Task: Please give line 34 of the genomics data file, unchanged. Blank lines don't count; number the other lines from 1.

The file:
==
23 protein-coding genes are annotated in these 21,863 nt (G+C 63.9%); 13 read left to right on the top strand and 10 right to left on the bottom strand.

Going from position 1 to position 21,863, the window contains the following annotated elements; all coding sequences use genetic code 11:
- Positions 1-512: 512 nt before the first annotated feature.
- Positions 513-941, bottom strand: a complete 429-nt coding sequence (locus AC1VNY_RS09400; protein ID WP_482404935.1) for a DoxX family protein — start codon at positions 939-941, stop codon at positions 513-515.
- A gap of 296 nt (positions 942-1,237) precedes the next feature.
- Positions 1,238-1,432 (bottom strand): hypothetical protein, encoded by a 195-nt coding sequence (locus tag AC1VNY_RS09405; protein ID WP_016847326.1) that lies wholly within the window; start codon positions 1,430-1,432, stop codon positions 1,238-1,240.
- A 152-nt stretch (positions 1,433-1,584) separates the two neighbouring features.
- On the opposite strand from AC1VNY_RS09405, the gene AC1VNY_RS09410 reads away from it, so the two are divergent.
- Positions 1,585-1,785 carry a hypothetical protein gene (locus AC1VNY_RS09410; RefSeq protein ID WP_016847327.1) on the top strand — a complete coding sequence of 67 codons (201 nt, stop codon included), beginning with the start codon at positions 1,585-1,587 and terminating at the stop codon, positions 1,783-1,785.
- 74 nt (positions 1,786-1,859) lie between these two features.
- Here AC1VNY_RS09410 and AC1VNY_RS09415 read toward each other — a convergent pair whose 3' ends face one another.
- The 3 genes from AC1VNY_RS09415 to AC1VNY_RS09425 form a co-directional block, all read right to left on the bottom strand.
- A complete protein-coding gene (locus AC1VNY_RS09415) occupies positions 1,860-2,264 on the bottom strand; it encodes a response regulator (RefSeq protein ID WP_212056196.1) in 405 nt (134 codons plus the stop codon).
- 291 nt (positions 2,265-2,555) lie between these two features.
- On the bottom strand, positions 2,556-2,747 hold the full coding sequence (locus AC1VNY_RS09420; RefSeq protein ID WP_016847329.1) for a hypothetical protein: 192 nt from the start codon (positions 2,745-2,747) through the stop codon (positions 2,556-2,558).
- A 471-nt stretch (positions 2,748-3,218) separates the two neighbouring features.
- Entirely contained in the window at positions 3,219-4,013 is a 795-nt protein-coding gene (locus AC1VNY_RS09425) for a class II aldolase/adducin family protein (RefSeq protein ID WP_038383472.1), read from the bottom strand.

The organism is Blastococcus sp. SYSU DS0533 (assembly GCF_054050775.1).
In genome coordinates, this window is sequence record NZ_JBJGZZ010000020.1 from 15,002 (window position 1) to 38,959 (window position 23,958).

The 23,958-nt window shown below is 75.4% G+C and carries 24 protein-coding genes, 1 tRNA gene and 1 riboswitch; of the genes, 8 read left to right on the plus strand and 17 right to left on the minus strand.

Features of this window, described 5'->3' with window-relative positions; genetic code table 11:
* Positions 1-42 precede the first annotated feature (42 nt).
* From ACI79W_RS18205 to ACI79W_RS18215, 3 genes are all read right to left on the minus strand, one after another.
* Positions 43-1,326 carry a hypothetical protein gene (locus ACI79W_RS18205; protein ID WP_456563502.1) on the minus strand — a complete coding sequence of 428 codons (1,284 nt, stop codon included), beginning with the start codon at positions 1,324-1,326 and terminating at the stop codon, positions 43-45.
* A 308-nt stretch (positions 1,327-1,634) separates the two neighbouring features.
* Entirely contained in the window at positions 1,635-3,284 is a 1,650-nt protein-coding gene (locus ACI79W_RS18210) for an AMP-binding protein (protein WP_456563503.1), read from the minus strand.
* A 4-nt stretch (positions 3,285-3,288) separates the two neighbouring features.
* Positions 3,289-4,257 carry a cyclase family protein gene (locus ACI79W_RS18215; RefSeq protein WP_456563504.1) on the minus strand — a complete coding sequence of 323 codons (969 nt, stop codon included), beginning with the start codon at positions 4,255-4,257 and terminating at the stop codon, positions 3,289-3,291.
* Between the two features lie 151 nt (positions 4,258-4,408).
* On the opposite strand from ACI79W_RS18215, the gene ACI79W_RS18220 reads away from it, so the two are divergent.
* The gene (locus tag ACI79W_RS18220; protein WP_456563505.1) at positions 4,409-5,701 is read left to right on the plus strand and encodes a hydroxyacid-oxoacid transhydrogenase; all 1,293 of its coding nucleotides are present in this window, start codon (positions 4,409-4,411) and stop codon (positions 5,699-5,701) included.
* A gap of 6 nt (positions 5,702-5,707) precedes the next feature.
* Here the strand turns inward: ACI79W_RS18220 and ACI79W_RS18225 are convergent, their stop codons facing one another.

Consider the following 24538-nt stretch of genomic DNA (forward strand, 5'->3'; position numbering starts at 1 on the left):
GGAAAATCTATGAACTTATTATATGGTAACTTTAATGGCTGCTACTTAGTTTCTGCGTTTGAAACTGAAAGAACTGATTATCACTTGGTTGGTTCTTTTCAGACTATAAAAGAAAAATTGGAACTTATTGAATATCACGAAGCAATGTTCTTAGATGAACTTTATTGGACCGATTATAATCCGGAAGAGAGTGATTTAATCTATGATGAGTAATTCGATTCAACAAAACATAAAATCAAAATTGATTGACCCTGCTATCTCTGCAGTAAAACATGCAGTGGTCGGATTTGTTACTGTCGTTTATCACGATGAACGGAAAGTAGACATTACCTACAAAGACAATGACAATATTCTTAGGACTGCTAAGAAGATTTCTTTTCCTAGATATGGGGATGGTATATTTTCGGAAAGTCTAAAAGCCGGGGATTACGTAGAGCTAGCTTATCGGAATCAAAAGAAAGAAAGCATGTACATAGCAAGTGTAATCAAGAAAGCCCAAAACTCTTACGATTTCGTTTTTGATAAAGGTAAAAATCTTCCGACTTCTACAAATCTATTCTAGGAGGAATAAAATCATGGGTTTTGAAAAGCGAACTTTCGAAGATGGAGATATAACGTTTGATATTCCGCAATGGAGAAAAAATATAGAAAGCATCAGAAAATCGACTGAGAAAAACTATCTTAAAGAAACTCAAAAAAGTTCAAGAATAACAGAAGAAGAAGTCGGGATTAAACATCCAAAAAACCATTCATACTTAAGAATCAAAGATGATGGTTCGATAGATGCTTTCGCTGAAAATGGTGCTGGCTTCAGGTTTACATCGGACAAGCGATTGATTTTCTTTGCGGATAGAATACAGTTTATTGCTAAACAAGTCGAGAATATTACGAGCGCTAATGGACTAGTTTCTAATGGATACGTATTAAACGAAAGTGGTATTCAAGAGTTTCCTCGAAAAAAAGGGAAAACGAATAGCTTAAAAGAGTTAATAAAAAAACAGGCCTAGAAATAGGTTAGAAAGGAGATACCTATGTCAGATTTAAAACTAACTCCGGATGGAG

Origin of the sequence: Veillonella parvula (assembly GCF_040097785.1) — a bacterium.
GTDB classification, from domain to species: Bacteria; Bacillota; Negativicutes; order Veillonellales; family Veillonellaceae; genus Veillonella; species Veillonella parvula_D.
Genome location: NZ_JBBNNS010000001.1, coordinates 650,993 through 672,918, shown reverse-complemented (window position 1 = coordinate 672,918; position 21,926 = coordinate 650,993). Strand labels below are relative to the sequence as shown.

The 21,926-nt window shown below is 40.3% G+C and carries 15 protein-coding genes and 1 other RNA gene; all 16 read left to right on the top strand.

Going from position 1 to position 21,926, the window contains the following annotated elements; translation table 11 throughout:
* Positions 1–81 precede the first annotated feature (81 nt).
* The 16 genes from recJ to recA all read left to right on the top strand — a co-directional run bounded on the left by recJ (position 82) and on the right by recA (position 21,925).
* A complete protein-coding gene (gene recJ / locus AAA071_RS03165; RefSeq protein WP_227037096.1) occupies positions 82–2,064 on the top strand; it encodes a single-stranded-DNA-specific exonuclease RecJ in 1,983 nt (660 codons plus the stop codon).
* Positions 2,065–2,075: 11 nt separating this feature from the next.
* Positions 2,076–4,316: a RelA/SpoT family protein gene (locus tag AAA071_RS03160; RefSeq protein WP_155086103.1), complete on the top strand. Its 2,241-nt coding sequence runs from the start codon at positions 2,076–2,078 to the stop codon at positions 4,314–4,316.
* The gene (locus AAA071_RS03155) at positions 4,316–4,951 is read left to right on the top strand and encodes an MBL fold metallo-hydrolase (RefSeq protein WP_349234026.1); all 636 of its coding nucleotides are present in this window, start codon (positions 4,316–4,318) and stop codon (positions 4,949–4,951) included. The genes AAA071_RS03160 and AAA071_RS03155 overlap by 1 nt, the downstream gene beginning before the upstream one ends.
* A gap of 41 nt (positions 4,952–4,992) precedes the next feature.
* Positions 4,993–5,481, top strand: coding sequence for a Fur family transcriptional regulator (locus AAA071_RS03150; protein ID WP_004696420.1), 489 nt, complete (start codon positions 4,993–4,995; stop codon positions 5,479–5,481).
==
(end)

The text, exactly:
Consider the following 24538-nt stretch of genomic DNA (forward strand, 5'->3'; position numbering starts at 1 on the left):